The Right to Repair movement is gaining so much ground that the corporations whose profits it threatens are making tiny, symbolic concessions in the hopes of diffusing the energy behind it.
Farm equipment manufacturers and their dealers created a "voluntary agreement to allow customers limited access to some of what we need to repair their equipment" while still retaining control over what could be fixed and on what terms. Samsung is increasing the number of "manufacturer authorized" service depots, and Apple has rescinded its policy of canceling your warranty if you get a third-party battery swap.
But all of these are less-than-half-measures, and do not address the fundamental question of Right to Repair: owners of devices -- and not their manufacturers -- should be allowed to decide who fixes their stuff and when it is unfixable and should go to landfill.
Progress has been slow. No state legislature has held a full floor vote on Right to Repair. Manufacturers have gone to great lengths to sow uncertainty and stoke fears about repair. Despite the fact that we line up against trillions and trillions of dollars worth of companies every day, we are making progress. And I know from corporate insiders who talk to us that the manufacturers have gone from dismissive to afraid.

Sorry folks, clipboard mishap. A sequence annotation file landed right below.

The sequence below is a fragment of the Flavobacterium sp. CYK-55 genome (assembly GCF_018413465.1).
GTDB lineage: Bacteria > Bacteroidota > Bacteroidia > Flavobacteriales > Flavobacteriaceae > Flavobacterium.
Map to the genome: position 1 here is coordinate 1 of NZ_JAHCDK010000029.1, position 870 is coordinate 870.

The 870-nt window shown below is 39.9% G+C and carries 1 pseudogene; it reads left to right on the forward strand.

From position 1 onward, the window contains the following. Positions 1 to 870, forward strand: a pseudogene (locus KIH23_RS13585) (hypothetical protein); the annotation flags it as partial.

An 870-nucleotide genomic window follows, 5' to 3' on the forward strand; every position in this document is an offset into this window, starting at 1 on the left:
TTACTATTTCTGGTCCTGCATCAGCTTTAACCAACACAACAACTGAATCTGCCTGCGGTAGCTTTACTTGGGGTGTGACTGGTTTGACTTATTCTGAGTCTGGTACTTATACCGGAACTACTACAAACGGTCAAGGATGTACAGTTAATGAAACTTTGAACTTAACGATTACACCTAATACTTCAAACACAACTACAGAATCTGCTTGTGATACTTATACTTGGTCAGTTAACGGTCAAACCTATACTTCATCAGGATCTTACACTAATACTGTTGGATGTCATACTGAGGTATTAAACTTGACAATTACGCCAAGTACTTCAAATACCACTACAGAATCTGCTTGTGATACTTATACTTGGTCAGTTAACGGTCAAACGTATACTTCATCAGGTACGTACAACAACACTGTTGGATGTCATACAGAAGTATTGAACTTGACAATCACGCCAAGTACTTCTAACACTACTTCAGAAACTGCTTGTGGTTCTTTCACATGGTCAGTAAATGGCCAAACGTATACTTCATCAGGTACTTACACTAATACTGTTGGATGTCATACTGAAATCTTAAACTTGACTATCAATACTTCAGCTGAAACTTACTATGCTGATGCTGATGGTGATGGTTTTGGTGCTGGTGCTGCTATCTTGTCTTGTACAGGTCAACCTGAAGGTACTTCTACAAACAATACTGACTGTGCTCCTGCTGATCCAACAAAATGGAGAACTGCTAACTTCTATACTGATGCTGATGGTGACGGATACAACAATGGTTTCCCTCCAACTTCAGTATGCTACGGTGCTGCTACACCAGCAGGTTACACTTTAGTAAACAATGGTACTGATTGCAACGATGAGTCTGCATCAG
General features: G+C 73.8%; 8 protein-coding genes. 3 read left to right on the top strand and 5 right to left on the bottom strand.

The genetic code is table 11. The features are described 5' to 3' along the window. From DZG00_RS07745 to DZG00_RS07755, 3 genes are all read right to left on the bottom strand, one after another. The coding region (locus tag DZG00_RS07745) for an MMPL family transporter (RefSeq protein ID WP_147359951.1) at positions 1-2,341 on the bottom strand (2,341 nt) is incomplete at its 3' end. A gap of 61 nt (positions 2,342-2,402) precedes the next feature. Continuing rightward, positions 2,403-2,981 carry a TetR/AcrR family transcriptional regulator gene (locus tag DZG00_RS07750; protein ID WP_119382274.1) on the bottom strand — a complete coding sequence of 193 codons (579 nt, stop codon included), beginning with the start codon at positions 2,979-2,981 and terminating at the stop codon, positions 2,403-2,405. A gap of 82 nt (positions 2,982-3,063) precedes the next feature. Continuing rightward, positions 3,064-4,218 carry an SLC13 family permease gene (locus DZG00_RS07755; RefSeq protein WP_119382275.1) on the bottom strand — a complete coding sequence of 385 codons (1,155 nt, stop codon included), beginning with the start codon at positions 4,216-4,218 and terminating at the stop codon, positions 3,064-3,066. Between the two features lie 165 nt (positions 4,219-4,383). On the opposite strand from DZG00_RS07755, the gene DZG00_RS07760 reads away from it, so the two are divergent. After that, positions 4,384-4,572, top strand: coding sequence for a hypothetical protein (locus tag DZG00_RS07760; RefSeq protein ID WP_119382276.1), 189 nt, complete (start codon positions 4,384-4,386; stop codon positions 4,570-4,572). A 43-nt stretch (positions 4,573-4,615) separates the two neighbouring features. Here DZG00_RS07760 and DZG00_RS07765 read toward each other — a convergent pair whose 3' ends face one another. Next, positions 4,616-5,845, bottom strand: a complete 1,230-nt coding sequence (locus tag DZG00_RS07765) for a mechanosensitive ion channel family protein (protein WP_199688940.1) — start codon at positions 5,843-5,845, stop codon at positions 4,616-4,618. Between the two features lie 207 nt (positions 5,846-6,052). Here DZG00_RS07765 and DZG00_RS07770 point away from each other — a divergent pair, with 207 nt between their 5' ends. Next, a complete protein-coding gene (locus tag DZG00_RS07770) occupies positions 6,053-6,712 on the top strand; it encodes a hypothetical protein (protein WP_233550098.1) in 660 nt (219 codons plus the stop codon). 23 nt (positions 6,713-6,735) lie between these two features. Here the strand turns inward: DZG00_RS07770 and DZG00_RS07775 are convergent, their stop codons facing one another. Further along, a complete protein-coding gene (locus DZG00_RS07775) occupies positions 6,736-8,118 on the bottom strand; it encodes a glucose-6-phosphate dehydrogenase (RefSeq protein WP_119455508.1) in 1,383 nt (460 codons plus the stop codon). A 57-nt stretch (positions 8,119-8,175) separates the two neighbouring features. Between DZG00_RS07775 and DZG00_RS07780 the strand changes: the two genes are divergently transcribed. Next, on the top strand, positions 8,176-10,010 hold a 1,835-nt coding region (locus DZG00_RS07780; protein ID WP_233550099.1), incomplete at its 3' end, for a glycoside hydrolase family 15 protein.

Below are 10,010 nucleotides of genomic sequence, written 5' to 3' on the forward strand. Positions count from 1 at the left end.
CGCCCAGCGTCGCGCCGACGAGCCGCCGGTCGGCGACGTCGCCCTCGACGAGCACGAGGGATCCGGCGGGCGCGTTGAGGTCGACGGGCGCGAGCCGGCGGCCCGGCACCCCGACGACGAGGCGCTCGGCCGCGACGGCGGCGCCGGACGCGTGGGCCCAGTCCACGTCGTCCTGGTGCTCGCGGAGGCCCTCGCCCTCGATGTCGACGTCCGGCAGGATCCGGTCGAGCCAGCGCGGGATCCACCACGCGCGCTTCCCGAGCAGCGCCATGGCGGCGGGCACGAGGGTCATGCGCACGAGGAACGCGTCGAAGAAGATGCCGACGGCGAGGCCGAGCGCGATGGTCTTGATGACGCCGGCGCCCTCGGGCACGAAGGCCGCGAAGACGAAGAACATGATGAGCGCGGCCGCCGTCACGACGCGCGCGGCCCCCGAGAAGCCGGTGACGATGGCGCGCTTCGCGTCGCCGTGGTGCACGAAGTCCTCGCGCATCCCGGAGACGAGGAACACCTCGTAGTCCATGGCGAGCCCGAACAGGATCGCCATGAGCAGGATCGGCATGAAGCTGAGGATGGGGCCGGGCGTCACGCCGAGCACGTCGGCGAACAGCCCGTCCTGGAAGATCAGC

That is why we are starting to see them co-opt Right to Repair.
Corporations Are Co-Opting Right-to-Repair [Nathan Proctor/Wired]
Documents from Apple leaked to reporters describe a program of support for third-party repairs, and the details sound like it was intended to comply with the requirements of a slew of new right-to-repair bills proposed in some 20 U.S. states.
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